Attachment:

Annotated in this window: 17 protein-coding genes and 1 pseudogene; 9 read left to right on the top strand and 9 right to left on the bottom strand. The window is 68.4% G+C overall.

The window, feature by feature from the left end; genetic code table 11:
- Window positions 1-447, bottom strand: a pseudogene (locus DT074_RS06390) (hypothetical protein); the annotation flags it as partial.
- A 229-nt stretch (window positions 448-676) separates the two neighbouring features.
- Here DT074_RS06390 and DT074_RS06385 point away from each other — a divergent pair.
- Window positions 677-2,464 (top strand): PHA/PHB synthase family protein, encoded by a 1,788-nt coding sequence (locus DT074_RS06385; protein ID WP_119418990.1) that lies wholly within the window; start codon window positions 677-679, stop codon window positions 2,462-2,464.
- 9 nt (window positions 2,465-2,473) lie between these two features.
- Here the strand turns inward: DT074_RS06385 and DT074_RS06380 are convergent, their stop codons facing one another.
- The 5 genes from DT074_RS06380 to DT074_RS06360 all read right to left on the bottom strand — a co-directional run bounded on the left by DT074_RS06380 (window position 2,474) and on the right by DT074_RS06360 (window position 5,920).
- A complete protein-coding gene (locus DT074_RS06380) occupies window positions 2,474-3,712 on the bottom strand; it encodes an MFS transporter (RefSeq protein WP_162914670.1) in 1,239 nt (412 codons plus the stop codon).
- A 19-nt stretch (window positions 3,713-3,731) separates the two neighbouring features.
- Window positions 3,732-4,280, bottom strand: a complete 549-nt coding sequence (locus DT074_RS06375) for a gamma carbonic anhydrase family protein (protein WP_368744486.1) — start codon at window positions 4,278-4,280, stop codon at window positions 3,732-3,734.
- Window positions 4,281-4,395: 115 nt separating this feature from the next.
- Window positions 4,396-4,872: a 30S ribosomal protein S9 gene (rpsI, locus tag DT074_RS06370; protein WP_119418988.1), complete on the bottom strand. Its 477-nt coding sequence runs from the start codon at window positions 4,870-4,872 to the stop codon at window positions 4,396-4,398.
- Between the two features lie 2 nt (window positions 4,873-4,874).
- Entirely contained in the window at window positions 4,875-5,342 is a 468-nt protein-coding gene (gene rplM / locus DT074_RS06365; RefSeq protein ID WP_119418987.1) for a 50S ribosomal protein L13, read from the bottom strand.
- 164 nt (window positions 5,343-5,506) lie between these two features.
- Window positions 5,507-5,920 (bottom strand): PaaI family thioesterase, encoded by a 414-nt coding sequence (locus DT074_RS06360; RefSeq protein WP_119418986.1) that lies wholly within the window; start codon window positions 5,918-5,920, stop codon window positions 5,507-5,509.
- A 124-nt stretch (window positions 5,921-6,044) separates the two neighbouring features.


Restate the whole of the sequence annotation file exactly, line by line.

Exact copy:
Annotated in this window: 17 protein-coding genes and 1 pseudogene; 9 read left to right on the top strand and 9 right to left on the bottom strand. The window is 68.4% G+C overall.

The window, feature by feature from the left end; genetic code table 11:
- Window positions 1-447, bottom strand: a pseudogene (locus DT074_RS06390) (hypothetical protein); the annotation flags it as partial.
- A 229-nt stretch (window positions 448-676) separates the two neighbouring features.
- Here DT074_RS06390 and DT074_RS06385 point away from each other — a divergent pair.
- Window positions 677-2,464 (top strand): PHA/PHB synthase family protein, encoded by a 1,788-nt coding sequence (locus DT074_RS06385; protein ID WP_119418990.1) that lies wholly within the window; start codon window positions 677-679, stop codon window positions 2,462-2,464.
- 9 nt (window positions 2,465-2,473) lie between these two features.
- Here the strand turns inward: DT074_RS06385 and DT074_RS06380 are convergent, their stop codons facing one another.
- The 5 genes from DT074_RS06380 to DT074_RS06360 all read right to left on the bottom strand — a co-directional run bounded on the left by DT074_RS06380 (window position 2,474) and on the right by DT074_RS06360 (window position 5,920).
- A complete protein-coding gene (locus DT074_RS06380) occupies window positions 2,474-3,712 on the bottom strand; it encodes an MFS transporter (RefSeq protein WP_162914670.1) in 1,239 nt (412 codons plus the stop codon).
- A 19-nt stretch (window positions 3,713-3,731) separates the two neighbouring features.
- Window positions 3,732-4,280, bottom strand: a complete 549-nt coding sequence (locus DT074_RS06375) for a gamma carbonic anhydrase family protein (protein WP_368744486.1) — start codon at window positions 4,278-4,280, stop codon at window positions 3,732-3,734.
- Window positions 4,281-4,395: 115 nt separating this feature from the next.
- Window positions 4,396-4,872: a 30S ribosomal protein S9 gene (rpsI, locus tag DT074_RS06370; protein WP_119418988.1), complete on the bottom strand. Its 477-nt coding sequence runs from the start codon at window positions 4,870-4,872 to the stop codon at window positions 4,396-4,398.
- Between the two features lie 2 nt (window positions 4,873-4,874).
- Entirely contained in the window at window positions 4,875-5,342 is a 468-nt protein-coding gene (gene rplM / locus DT074_RS06365; RefSeq protein ID WP_119418987.1) for a 50S ribosomal protein L13, read from the bottom strand.
- 164 nt (window positions 5,343-5,506) lie between these two features.
- Window positions 5,507-5,920 (bottom strand): PaaI family thioesterase, encoded by a 414-nt coding sequence (locus DT074_RS06360; RefSeq protein WP_119418986.1) that lies wholly within the window; start codon window positions 5,918-5,920, stop codon window positions 5,507-5,509.
- A 124-nt stretch (window positions 5,921-6,044) separates the two neighbouring features.